BEN TONRA AND THOMAS CHRISTIANSEN
The study of EU foreign policy: between
international relations and European studies
The European Union's foreign policy is an ongoing puzzle. The membership of the enlarging European Union has set itself ever more ambitious goals in the field of foreign policy-making, yet at the same time each member state continues to guard its ability to conduct an independent foreign policy. As far as the EU's ambitions are concerned, foreign policy cooperation led to coordination, and coordination in turn gave way to the aspiration of developing a common foreign policy. Concern over foreign policy was the precursor to endeavours to cooperate in matters of security and eventually defence policy. And the desire to maintain the national veto over decision-making within the 'second pillar' of the Common Foreign and Security Policy (CFSP) gave way to the acceptance that, at least in some agreed areas, detailed policies - joint actions and common positions - would be determined by qualified majority vote.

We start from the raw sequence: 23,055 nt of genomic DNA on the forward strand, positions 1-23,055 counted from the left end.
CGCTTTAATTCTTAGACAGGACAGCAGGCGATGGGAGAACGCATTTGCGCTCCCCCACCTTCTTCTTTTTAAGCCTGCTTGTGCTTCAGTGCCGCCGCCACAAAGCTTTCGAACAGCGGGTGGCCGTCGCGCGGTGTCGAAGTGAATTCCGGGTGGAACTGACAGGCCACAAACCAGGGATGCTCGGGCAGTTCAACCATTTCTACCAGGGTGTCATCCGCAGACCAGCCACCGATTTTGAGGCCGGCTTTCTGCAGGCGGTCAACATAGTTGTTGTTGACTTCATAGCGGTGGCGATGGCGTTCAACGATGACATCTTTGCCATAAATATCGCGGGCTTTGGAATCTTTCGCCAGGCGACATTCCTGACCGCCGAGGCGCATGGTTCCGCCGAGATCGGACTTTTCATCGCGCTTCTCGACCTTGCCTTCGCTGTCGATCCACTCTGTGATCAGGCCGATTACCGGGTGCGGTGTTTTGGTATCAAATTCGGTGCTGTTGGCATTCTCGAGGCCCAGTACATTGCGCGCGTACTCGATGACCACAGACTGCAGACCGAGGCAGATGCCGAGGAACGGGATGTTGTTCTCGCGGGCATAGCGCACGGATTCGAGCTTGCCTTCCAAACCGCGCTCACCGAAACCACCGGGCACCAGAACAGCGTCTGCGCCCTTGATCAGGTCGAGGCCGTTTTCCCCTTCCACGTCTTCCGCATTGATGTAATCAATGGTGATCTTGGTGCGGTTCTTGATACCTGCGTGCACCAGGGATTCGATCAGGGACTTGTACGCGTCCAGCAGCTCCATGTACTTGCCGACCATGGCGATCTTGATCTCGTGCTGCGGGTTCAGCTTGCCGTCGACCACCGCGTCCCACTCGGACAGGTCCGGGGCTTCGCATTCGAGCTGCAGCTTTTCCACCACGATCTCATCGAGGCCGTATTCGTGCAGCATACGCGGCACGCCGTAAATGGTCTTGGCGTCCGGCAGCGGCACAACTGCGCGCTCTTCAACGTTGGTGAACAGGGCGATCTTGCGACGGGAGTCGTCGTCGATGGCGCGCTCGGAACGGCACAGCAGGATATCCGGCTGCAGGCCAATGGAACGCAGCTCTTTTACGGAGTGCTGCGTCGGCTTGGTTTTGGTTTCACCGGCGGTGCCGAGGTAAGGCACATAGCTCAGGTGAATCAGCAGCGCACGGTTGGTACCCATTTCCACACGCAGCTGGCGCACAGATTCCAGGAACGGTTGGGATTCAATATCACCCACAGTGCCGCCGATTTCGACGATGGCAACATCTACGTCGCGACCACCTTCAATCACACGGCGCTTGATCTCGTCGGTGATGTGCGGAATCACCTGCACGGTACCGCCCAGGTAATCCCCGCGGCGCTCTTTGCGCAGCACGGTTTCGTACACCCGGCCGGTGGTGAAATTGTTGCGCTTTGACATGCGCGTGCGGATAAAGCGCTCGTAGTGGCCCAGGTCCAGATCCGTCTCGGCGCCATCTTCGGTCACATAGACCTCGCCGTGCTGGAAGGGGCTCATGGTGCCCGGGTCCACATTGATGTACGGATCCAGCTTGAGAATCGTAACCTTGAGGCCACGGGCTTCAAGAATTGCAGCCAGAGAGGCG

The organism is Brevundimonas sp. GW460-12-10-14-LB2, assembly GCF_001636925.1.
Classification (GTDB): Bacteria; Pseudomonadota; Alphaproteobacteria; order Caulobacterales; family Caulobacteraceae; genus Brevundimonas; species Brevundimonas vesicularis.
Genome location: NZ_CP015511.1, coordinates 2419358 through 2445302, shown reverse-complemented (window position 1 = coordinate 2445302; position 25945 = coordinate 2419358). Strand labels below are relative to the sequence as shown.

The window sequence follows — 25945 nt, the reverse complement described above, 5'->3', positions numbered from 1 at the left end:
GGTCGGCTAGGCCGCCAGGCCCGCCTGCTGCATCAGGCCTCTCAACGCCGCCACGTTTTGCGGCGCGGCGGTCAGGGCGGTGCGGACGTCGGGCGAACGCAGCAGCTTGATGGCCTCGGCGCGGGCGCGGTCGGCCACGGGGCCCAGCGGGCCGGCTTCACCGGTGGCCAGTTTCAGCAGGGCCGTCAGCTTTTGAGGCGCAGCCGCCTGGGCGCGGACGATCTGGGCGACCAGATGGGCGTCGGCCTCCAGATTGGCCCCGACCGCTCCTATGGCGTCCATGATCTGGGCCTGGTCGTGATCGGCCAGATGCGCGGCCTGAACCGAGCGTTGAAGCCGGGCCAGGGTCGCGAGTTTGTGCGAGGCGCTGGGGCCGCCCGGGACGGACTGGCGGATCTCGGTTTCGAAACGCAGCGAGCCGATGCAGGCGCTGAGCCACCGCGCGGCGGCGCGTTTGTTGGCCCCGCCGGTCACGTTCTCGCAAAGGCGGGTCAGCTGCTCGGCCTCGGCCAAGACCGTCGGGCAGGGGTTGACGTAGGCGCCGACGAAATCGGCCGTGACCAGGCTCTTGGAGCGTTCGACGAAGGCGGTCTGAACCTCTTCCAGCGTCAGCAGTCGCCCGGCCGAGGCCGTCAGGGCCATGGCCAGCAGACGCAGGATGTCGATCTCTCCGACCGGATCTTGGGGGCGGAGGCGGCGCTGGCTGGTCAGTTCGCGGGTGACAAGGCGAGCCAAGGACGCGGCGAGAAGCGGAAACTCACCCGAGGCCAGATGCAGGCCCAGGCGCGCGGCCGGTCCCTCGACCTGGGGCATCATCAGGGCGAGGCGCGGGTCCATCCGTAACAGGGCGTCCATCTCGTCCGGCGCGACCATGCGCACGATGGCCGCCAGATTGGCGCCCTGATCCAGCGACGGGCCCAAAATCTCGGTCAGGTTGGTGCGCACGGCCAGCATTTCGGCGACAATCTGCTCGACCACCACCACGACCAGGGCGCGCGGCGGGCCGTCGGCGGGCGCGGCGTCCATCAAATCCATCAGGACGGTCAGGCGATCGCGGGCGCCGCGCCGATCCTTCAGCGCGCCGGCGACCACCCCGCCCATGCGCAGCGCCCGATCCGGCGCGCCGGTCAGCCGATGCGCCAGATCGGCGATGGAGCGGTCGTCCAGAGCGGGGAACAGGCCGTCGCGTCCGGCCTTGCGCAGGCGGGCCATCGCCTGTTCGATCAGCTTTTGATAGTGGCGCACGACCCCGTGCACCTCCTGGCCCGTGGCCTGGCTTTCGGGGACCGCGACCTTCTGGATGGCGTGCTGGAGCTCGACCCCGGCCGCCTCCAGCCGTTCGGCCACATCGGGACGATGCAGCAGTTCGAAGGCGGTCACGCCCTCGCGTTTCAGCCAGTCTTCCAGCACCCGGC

Yet, despite these advances the reluctance of member states to submit their diplomacy to the strait-jacket of EU decision-making has remained. Individual states have maintained distinct national foreign policies, whether this is about specific regional interests, specific global issues or special relationships with other powers. This has been reflected in the institutional arrangements based on the principle of unanimity. Indeed, the very pillar structure of the EU treaties - separating the 'Community pillar' from the special regime that governs CFSP and parts of Justice and Home Affairs - is a hallmark of an arrangement in which member states have sought to minimise the role of supranational institutions and preserve national autonomy.
And yet, despite the sensitivity of member states in the area of foreign policy, and their caution to move beyond intergovernmental decision-making mechanisms in this field, foreign policy has been one of the areas in which European integration has made the most dynamic advances. This includes institutional innovations such as the establishment of the post of High Representative for the CFSP and the creation of an EU Military Staff, both based within the